Spring_2. MySql. Hibernate.
In this second part of our tutorial we will provide the integration of Hibernate into the project. First of all, we have to create the database. We chosen, as usual, MySql: it’s in general the most free and complete db over the market.
We need to create a simple db to store information about some business or functional model.
Ok, imagine we want create a db where user can register itself and store a configuration of a domotic system (something sounding like home automation).
The database will contain the following tables:
user, with user general information;
address, with addresses user information;item, with domotic system general information;
Following, the creation script of the database, where at the end we will put some data to retrieve information in the browser.
create database Sql628449_2; use Sql628449_2;
create table user
(id int not null primary key auto_increment,first_name varchar(50),last_name varchar(50),email varchar(30),phone_mobile varchar(20));………
insert into item (id_user, system_id, system_description, system_configuration) values (3, 'CCCC_00', 'system 3', 'xml----xml');
GRANT ALL PRIVILEGES ON *.* TO 'Sql628449_2'@'localhost' IDENTIFIED BY 'Sql628449_2' WITH GRANT OPTION;
The full script is available in the download section.
Now we have, after launching the MySql service, and executed the script a
schema called Sql628449_2
with a user Sql628449_2 / Sql628449_2,
and having 4 rows in the user table.
Now we’ll make the hibernate layer. In detail we want an architecture with spring MVC as general framework, JPA as general persistence framework and hibernate as ORM and MySql as database.
Hence the first step, is to add the right dependencies into pom. In our case
I showed the dependencies for explanatory purpose but the pom is the same of part 1.
And now, the poject, let’s start with resources.
The applicationContext.xml has to be modified to contanins the setting relative to database. A good way to do that is to separate the configuration file and include it in the applicationContext.xml.
So we create database-context.xml and include it in applicationContext.xml.The file will contain the datasource, the EntityManagerFactoryBean, the jpaPropertyMap, the Persistence and transaction setting. See it in the whole project.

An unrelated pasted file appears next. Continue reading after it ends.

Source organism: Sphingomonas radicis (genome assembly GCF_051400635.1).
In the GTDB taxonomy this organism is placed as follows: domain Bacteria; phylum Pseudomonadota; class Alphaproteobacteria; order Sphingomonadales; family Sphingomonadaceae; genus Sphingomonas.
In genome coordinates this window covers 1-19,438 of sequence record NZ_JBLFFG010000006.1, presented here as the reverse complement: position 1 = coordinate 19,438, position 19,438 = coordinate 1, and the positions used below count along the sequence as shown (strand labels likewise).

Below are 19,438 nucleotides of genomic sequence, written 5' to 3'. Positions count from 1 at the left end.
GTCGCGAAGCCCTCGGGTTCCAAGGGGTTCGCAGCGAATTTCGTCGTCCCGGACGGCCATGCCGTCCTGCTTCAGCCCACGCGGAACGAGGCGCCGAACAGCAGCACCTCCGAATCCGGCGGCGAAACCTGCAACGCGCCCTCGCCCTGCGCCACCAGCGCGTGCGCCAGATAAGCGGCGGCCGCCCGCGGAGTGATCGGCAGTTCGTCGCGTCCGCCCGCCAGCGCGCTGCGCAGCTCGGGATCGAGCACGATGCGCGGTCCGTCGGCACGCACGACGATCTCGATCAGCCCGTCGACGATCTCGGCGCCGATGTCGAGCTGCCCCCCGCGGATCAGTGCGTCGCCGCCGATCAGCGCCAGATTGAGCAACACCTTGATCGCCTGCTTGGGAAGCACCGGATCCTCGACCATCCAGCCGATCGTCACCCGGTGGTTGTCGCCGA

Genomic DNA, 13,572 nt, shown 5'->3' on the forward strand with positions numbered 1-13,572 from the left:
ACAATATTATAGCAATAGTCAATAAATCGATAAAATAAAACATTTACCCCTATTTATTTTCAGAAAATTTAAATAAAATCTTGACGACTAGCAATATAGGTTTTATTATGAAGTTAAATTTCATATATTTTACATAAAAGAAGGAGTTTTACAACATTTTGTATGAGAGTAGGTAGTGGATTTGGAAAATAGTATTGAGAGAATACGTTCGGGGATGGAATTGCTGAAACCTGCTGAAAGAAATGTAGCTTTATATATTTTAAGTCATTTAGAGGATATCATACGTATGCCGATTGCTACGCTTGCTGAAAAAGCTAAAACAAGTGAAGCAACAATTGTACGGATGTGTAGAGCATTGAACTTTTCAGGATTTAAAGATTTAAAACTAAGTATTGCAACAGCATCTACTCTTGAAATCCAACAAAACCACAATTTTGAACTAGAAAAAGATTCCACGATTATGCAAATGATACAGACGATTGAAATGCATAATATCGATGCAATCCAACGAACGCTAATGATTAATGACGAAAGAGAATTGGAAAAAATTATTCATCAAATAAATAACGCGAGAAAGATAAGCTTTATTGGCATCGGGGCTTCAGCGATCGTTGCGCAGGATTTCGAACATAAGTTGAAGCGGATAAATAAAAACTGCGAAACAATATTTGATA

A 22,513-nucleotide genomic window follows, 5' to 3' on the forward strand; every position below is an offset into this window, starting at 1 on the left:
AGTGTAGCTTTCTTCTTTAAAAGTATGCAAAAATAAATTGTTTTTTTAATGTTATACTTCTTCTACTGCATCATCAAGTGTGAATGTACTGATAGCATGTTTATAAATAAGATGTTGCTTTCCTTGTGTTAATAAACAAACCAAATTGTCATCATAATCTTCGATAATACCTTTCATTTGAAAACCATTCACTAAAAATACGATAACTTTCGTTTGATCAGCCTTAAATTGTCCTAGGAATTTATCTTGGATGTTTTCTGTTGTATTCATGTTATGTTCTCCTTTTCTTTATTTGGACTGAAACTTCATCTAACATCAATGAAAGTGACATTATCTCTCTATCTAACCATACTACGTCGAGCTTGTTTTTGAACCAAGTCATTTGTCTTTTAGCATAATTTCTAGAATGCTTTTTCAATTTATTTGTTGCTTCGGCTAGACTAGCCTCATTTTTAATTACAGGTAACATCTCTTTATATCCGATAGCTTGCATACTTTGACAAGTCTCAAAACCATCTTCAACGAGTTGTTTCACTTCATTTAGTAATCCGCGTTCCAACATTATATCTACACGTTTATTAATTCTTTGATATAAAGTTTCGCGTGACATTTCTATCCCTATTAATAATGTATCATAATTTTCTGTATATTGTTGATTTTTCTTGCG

The database connection parameters are strored in applicationResources.properties. By means of
put in the applicationContext.xml we read the properties.
In the package it.extremetechnologies.Spring_Hibernate_Maven add he following
entity, dao, service.In the entity package add the following java classes (mapping between tables and java classes):UserEntity to the package entity,
AddressEntity to the package entity,ItemEntity to the package entity.In the dao package add the interface UserDAO and its implementation.In the service package add the Service_1 interface and its implementation.
Summarizing the entities map the database table, the dao manage the operations to the db and the service is a whole-life web app component.
From functional point of view, this step of the tutorial, provides a simple count of the records contained in the user table.
To achieve this goal we need to map an url to a functionality provided from Service_1 and show the results into browser.
OK, starting from the database we have:
- the table user containing the rows
- the UserEntity entity that maps the table
- the UserDAO manages the entities-the service Service_1 manages, in this case just one DAO, UserDAO; and Service_1 provides all time the data to consumers of data.- the jsp page_1.jsp manage data retrieved from Service_1 and show formatted information to the screen.
Among other informations the page will provide
where service_1 is the bean name of the service and userDAO is its internal instance of the unique DAO, obtained by means of @Autowired (a spring implementation of DI).
OK, and what about the url that map our resource ?
In the HomeController.java you can see something like that @Autowired
private Service_1 service_1;
@RequestMapping(value = "/", method = RequestMethod.GET)
public String listEmployees(ModelMap map)
where you can notice the dependency injection of Service_1, and another spring annotation: RequestMapping.
This way we ask spring to map the “/“ url to what we put inside the method, in our case we add to the model the full instance of the the service. But this is just an example, is not common practice add the whole service to the model.
By the way is responsibility of the jsp dig into the hierarchy and retrieve the right information.
After built the project and deployed it to Tomcat, run the broser with http://127.0.0.1:8080/Spring_Hibernate_Maven/ (if you deployed to the local machine) you’ll see something like: